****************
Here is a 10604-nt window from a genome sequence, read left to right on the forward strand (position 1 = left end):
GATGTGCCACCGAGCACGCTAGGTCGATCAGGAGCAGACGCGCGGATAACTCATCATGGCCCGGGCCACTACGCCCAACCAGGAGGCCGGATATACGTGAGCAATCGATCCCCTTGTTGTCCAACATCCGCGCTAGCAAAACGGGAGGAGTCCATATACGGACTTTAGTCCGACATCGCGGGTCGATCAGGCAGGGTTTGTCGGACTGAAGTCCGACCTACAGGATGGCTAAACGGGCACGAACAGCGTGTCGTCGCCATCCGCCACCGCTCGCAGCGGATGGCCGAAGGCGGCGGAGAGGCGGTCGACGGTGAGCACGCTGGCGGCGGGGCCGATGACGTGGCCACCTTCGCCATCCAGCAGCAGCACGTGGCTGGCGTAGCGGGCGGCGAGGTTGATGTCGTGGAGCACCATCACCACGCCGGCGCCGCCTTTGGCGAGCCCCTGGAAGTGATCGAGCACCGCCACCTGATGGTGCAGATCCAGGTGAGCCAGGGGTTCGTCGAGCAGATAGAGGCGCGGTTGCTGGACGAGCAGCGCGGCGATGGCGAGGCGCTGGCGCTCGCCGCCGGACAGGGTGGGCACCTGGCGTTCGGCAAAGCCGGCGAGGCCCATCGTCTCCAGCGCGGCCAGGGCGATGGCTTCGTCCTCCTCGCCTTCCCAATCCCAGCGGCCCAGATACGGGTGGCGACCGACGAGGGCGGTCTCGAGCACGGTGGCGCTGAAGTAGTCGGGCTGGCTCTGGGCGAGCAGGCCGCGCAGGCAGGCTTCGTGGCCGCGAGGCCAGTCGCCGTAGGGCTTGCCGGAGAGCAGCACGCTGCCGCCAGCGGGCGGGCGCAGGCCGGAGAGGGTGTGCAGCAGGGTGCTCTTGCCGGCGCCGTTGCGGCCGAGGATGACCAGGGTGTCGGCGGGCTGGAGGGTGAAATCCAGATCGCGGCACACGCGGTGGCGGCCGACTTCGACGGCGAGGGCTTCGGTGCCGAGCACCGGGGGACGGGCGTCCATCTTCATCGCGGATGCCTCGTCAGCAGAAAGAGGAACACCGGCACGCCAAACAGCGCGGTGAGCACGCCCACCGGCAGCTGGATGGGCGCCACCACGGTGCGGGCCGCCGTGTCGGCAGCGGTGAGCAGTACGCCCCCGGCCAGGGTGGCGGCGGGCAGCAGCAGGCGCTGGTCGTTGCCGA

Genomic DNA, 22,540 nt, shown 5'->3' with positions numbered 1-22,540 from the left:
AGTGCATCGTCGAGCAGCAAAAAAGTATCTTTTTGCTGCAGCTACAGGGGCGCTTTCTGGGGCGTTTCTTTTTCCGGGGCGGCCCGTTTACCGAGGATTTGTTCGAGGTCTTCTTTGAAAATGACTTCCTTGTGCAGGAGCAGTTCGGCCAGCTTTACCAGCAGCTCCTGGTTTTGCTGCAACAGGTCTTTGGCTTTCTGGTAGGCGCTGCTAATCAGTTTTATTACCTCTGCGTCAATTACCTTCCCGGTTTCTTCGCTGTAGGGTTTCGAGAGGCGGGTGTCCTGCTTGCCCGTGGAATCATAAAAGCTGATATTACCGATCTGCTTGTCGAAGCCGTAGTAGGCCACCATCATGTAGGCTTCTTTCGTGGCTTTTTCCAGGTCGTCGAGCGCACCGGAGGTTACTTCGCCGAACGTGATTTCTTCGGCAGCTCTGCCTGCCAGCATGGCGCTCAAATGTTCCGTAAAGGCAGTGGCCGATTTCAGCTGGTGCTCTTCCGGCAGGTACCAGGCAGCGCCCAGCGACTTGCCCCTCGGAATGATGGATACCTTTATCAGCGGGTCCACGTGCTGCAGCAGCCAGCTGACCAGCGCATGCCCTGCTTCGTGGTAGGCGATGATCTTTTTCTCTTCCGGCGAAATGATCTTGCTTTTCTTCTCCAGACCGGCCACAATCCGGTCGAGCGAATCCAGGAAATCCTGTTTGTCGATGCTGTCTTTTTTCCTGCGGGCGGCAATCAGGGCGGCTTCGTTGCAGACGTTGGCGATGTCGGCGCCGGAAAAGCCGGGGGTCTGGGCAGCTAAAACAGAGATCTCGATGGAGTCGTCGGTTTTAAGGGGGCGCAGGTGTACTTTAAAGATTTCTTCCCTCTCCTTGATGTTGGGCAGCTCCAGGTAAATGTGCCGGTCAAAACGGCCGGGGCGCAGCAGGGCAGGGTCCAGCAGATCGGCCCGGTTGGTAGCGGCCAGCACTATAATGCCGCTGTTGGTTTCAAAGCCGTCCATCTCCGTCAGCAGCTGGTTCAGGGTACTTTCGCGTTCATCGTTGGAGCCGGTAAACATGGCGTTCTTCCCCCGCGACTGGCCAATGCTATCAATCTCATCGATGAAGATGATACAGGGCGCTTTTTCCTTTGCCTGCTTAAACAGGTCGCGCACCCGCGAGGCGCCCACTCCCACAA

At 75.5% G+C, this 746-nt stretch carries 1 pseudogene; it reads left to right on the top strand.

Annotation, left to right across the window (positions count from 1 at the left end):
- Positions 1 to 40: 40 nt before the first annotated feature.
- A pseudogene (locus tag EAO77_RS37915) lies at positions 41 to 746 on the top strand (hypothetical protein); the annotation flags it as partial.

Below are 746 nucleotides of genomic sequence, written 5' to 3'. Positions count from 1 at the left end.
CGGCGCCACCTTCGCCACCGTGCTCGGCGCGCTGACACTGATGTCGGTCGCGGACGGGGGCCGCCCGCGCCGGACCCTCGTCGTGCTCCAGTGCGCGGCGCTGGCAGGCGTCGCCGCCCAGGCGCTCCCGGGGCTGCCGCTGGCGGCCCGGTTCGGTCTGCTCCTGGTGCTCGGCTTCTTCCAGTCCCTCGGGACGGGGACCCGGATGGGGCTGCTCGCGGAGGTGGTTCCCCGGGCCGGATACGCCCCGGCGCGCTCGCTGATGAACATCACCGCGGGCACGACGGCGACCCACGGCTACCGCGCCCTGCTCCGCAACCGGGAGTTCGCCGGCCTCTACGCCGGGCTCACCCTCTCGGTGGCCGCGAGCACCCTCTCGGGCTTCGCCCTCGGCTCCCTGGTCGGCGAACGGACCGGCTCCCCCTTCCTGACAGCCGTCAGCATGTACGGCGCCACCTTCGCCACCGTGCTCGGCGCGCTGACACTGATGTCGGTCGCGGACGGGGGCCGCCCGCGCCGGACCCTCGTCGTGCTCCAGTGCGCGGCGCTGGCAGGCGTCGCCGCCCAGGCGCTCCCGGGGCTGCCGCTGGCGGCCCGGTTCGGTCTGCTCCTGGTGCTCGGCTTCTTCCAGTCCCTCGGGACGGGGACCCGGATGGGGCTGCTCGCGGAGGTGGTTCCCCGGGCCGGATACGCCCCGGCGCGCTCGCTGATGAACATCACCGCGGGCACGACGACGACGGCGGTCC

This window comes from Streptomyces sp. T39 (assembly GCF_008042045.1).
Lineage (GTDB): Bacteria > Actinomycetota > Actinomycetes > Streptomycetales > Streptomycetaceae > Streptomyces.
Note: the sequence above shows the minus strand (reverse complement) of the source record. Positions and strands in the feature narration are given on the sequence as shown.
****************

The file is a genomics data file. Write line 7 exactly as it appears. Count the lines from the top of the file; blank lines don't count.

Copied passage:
- Positions 1 to 40: 40 nt before the first annotated feature.